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It Takes a Lot to Be a Winner

Originally published: 06.01.20 by Pete Grasso

As someone who used to work in advertising/marketing/public relations, I understand the importance of having a solid brand.

From your own personal brand to your company’s brand, what you stand for and what your customers know about you is critical.

I stumbled upon an interesting article the other day that takes an atypical stance on branding. Too often, when you read or hear about branding, it’s all about your branding campaign. This article, however, focuses on aligning consumers with your brand.

Companies often believe that they can change consumer’ perceptions of their brand by embarking on big advertising and marketing campaigns. They use updated logos and celebrity spokespeople to signify changes in their attitudes and behaviors.

In essence — and I hope you know this already — your brand is more than simply your logo and your company slogan. Your brand is how consumers view you and what you stand for — ideally, you want your target customers to align themselves with that brand and strengthen your position by appealing to them.

Make your brand something your customers — and employees — are proud to be a part of and it will be the most powerful tool you have.

That brings us to our Tops in Trucks Fleet Design Contest — our annual tribute to the very best in fleet vehicle graphics and cutting edge branding and advertising.

With all that is going on in the world, we worried that this year’s content might not be as strong as year’s past. It’s certainly understandable for you to have more pressing issues on your mind.

Of course, we were absolutley wrong. We recieved more entries this year than last — many of which came in within the last month — during the height of the pandemic.

In fact, a few of our finalists actually implemented their designs shortly before or during this global crisis!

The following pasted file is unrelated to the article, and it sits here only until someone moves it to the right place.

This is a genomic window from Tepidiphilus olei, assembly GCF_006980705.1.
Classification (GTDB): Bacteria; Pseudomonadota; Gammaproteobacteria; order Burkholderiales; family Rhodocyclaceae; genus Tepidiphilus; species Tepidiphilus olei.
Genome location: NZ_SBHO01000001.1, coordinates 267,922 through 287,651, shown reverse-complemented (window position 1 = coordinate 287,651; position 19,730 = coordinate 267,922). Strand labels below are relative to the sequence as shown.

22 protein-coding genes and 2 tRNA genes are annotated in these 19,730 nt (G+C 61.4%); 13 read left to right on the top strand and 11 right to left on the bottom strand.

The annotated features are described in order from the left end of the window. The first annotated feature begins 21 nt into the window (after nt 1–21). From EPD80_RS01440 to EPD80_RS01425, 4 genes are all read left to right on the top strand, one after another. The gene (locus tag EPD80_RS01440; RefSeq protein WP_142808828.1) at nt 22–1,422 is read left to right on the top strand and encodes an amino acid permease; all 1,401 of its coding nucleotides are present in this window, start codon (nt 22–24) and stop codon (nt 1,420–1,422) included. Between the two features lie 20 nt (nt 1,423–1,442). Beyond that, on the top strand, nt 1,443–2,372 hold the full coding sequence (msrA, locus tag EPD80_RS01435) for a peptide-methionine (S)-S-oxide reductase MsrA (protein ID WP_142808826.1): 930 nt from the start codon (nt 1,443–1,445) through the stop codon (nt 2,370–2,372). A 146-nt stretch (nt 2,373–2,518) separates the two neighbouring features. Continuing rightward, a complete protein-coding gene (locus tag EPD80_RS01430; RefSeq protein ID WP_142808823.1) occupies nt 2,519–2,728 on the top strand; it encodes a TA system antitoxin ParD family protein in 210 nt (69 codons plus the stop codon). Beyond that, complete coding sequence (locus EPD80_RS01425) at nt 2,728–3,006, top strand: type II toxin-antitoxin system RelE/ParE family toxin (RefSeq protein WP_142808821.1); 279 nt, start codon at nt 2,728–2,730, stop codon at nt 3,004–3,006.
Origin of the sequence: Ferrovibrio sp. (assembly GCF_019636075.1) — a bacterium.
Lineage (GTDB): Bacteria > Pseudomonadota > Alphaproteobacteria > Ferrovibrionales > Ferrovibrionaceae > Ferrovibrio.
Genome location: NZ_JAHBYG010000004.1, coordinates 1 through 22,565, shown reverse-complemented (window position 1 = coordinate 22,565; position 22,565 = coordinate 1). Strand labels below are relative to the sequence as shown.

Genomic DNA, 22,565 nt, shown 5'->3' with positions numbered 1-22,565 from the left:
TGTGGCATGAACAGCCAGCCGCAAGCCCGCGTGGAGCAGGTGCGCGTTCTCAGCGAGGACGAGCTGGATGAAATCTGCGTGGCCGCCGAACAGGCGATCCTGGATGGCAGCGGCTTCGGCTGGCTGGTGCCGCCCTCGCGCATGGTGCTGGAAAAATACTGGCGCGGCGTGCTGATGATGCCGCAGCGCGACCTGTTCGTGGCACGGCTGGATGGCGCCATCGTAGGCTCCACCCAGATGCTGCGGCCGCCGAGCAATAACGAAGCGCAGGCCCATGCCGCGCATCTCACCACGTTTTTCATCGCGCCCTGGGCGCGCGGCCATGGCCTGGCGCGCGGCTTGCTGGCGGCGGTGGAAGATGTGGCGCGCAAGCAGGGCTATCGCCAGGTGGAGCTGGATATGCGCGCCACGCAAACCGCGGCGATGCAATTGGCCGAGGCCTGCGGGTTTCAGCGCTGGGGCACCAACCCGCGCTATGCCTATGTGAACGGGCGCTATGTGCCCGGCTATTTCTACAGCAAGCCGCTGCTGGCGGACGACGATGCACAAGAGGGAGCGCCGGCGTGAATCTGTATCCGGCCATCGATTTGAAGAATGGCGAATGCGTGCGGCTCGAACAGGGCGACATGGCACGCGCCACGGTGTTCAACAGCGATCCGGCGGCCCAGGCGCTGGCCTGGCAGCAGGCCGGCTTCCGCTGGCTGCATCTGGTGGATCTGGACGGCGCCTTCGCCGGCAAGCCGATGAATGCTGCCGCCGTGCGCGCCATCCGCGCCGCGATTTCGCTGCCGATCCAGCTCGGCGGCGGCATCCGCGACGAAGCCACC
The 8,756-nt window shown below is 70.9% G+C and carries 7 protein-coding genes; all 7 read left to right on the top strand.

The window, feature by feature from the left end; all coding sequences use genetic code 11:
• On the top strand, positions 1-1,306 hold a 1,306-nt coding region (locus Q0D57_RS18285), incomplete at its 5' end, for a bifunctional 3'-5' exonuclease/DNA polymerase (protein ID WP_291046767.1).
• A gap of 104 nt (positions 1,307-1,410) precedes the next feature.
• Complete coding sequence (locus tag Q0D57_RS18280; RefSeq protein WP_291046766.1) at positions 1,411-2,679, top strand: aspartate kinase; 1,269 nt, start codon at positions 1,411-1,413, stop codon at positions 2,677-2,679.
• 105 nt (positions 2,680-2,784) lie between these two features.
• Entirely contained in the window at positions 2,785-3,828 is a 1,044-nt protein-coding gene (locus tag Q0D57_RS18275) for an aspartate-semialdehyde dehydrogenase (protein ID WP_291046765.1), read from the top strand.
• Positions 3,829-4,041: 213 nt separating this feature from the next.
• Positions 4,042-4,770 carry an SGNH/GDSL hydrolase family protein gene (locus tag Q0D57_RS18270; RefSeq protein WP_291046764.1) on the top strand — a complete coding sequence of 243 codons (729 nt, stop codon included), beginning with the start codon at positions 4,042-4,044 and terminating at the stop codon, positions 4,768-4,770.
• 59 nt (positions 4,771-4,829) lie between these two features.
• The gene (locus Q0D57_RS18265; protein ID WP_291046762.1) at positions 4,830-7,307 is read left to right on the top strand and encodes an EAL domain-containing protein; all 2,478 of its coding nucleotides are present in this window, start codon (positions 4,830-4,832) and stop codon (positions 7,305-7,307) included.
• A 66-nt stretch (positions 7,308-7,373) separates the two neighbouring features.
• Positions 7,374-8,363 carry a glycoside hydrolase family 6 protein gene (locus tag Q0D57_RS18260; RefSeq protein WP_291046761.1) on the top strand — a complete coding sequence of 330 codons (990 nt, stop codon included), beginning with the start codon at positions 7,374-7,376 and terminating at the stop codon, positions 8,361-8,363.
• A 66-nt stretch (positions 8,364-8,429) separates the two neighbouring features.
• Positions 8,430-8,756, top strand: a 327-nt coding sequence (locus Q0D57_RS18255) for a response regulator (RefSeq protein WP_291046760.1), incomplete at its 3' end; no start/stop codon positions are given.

“When it comes to fleet design, remember that a majority of the time your fleet vehicle is being recognized by a potential customer that is driving or a passenger in their own vehicle, so your brand has to be quickly identifiable in addition to your contact information,” says Joseph Kalinowski, creative director for the Content Marketing Institute. “Avoid ‘the kitchen sink rule,’ where you feel the need to list every service you offer on your vehicle.

“No one is able to read that while driving past your vehicle,” he continues. “Leave that information to your website and other media.”

Our judges certainly had their work cut out for them. Every year, we recieve many questions regarding the contest and how the winners are chosen. So, to give you a better understanding of our judging process — as well as tips as you create your next fleet design — I thought I’d share some transparency here.

Each entry is judged on eight different criteria — yes, that’s right, eight! Sure, it would be easy to simply go through the submissions and say, “I like this one; I don’t like this one ... and so on.” But that’s just not how it’s done.

Using a five point scale (1 being “poor” and 5 being “superior”), the judges score the following categories.

Graphic Appeal: Is it attention-grabbing and eye-catching? Does it stand out? Is it industry-specific and unique?

Quality Logo: Is the logo interesting and appropriate? Does it pop?

Information: Is there enough information, but not too much? Information should not be overwhelming. Does it include company name, phone, website, services?

Lettering: Is the lettering legible, clean, readable?

Color: Are the colors bright, vibrant and bold? Are they complimentary, or do they clash?

Legibility: Is the design crisp and readable from a distance?

Creativity: Does the design create interest? Does it appeal emotionally? Does it stand out as unique?

Consistency: Is the theme used on all four sides of vehicle and for all vehicle body types?

If you’re thinking about wrapping your trucks for the first time, or perhaps you’re ready for a refresh — or even a complete rebranding, keep this criteria in mind. It will help you not only come up with a great design for your fleet, but also a brand that will stand out.

And, of course, don’t forget to send us your photos and entry form for the 2021 Tops in Trucks Fleet Design Contest.

 


About Pete Grasso

Pete is the former editor of HVACR Business magazine. He has spent his career working in and with trade media, both as a public relations practitioner and as an editor. He gained a great deal of expertise in the B2B arena, within large and medium sized advertising agencies. Be sure to follow Pete on Twitter and connect with him on LinkedIn!

 


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